I smiled as I walked on. Somebody was frying bajjis and bondas. The sizzle continued as I took the road further down. The lane revealed a small cart set up with several people crowded around it. Mutacha and I had come here to eat aloo bonda and perrupu vada served with a blob of green chutney on a piece of Bangalore Mirror.

He was fascinated by how such big aloo bondas could cost just one rupee when the bakery sold aloo buns for twelve rupees! That was when Mutacha lost faith in buying from the bakery.

The next day, Mutacha ended up with chikungunya and I, with viral fever. The entire family, including his five brothers and two sisters and his wife’s five sisters and two brothers scattered across Bombay and Kerala, with their exclusive talent of googling and self-analyzing the cause of our illness, blamed it on the bajji- bonda man.

We were thereafter banned from eating there. I decided to take the risk of breaking this promise we had made today. I stood alone and ate aloo bonda on the Bangalore mirror paper. A lot had changed. He had upgraded his menu with samosas and jalebis. The date on the paper I got my bonda in had changed. The bonda seemed a bit empty.

Three street dogs were fighting over a packet of idly vada that someone had accidentally dropped on the road. That torn and brutally murdered packet immediately reminded me of Mutacha’s purse. It was more than forty years old and torn in every possible angle, but Mutacha refused to buy a new one. For his birthday one year, Amma had gifted him a purse which was larger with more compartments. Mutacha readily accepted it and put his old purse into the new one. Nobody ever bothered trying to change his mind again. He was very possessive and particular about several things like this.

Another obsession was with his haircut. Although his hair never grew beyond 5 centimeters in length, the minute he saw that his hair was a bit more that 3 centimeters long, he would immediately wear his pant, white shirt and run to the barber. The packet of idly vada lay strewn across the road as I leaped over it and moved on.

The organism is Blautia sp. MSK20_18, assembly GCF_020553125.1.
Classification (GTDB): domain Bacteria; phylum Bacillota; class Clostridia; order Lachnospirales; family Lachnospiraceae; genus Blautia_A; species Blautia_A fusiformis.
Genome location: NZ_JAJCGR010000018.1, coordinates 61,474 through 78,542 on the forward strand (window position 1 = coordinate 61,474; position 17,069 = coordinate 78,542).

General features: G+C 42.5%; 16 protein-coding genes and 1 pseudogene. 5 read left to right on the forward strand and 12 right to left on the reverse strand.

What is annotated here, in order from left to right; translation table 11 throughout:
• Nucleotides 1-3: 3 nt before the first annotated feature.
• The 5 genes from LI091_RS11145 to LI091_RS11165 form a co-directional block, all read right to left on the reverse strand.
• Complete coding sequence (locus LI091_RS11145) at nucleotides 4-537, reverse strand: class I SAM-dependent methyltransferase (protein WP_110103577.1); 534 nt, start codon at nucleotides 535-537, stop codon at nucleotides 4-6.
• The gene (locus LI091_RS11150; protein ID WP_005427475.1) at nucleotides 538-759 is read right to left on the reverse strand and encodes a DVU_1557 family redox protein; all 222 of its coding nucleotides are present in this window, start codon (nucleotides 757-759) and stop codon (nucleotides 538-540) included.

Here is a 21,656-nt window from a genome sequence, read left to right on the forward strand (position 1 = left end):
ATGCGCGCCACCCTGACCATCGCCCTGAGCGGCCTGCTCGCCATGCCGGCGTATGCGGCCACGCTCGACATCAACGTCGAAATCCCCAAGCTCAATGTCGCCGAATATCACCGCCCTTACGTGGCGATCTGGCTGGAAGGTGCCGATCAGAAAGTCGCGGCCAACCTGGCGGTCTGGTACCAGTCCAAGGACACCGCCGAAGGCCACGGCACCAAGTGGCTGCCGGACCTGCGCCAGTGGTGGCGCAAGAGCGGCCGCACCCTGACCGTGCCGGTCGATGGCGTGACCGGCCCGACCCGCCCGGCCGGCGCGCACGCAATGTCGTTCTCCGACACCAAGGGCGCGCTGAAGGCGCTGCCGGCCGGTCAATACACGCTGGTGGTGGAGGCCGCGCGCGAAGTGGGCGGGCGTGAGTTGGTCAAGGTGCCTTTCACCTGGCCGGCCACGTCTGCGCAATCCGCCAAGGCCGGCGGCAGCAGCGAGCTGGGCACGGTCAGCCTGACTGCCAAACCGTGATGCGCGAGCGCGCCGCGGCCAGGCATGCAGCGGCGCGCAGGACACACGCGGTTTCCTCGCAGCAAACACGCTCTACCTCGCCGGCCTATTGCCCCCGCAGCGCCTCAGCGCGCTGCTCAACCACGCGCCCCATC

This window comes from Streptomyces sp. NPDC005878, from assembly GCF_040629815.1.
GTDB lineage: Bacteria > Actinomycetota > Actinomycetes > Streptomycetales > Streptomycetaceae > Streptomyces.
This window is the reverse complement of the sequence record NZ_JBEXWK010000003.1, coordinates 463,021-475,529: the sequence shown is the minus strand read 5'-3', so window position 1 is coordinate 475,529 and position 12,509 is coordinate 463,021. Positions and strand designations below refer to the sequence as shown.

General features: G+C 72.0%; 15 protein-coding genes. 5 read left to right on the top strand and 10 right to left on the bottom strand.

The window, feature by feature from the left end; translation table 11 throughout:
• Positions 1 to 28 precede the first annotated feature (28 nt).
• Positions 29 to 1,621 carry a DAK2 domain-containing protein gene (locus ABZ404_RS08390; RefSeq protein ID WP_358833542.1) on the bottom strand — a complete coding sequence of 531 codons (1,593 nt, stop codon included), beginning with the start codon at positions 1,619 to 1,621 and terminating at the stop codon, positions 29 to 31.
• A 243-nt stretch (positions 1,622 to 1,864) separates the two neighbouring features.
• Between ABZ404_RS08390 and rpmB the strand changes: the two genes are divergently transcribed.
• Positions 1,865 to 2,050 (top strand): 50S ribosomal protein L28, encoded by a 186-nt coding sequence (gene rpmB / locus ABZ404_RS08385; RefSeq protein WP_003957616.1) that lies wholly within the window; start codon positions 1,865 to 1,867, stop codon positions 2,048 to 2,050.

When Mutacha and I had walked down this street, it was surprising how every alternate person that had walked past us knew him. “Hello Parameshwaran!” they called out. He would raise his hand to a perfect 60 degrees and give a semi- formal salute (the military man that he was) and carry on.

Sometimes, when I asked him who they were, he would chuckle and say that he would have told me if he knew himself. Today, this same street and the people who walk past me seem alien as nobody knows me without him by my side. To them, I am just another passerby.

Somewhere near the end of the street is a shop known for its bananas. Mutacha was crazy about them. He believed that a meal is incomplete without eating a banana. I would stand there, as he poked his finger into each bunch, judging which one had the longest lifespan.

We would then carry a minimum of two kilos back home. As I walked past that shop today, uncle asked me where Mutacha was and started taking out his balance to weigh our usual two kilos. I didn’t say anything. I just took the packet from his hand and walked back home. Something heavier than those two kilos was now pulling me down.

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Roshini Raghunathan